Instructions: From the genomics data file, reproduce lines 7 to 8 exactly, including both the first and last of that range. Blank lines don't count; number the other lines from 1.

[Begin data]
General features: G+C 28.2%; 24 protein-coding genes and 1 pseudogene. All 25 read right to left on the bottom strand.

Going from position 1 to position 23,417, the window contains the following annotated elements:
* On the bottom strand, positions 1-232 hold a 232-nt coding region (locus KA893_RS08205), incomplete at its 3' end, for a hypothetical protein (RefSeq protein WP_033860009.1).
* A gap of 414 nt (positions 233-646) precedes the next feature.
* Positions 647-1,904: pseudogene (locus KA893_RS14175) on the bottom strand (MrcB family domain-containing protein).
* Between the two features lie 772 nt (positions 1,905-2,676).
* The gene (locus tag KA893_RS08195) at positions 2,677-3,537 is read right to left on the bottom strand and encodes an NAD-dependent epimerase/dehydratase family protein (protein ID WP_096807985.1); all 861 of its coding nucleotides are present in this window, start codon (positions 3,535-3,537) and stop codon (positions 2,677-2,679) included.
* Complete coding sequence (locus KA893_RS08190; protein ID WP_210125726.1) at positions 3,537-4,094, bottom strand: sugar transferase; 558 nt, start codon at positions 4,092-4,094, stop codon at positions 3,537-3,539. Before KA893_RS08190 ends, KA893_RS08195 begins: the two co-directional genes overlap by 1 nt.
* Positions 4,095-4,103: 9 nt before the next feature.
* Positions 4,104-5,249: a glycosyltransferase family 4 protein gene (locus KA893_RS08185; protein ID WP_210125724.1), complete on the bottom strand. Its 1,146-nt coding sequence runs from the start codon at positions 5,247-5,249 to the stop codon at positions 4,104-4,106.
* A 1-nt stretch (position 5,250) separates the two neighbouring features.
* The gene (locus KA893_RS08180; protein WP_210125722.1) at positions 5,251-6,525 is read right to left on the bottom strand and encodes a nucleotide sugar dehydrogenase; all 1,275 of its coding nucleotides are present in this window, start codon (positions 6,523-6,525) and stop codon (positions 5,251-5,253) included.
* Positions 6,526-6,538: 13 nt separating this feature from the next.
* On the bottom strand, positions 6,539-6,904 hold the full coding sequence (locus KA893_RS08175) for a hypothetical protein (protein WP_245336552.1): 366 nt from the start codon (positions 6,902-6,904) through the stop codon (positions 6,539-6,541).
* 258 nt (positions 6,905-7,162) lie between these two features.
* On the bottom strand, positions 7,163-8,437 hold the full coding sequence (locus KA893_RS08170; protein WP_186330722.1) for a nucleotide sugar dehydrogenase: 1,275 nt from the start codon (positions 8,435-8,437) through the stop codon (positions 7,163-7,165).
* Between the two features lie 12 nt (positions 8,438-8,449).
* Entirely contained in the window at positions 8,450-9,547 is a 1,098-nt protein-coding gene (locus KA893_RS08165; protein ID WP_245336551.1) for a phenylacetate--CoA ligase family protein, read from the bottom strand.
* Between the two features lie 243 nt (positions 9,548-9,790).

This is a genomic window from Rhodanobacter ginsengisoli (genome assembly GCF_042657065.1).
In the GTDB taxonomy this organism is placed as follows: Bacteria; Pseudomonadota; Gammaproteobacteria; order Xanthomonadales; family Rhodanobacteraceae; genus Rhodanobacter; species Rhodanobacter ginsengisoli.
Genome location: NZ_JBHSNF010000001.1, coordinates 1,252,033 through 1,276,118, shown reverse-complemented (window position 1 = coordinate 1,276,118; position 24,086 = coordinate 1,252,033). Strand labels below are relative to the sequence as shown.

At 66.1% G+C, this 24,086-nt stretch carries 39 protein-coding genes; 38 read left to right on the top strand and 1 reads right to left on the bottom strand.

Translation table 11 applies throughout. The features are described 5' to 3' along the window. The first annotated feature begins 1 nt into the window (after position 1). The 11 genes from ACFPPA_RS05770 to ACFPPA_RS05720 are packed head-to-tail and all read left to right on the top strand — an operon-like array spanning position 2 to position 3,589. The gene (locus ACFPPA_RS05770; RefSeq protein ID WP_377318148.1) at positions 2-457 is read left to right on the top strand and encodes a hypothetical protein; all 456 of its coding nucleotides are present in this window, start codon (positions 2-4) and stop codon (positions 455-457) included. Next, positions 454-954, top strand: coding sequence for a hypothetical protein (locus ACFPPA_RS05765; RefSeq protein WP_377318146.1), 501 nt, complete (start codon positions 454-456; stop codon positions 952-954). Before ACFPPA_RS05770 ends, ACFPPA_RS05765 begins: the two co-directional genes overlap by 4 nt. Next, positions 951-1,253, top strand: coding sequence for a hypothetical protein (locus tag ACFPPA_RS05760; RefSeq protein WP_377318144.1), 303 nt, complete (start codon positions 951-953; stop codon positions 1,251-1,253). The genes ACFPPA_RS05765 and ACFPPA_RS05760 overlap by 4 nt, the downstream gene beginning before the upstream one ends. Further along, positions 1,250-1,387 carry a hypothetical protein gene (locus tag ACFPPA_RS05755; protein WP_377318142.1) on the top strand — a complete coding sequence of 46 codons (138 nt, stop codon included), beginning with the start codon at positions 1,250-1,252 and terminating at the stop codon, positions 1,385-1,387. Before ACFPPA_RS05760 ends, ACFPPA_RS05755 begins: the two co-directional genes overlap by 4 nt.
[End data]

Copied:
* The gene (locus tag KA893_RS08195) at positions 2,677-3,537 is read right to left on the bottom strand and encodes an NAD-dependent epimerase/dehydratase family protein (protein ID WP_096807985.1); all 861 of its coding nucleotides are present in this window, start codon (positions 3,535-3,537) and stop codon (positions 2,677-2,679) included.
* Complete coding sequence (locus KA893_RS08190; protein ID WP_210125726.1) at positions 3,537-4,094, bottom strand: sugar transferase; 558 nt, start codon at positions 4,092-4,094, stop codon at positions 3,537-3,539. Before KA893_RS08190 ends, KA893_RS08195 begins: the two co-directional genes overlap by 1 nt.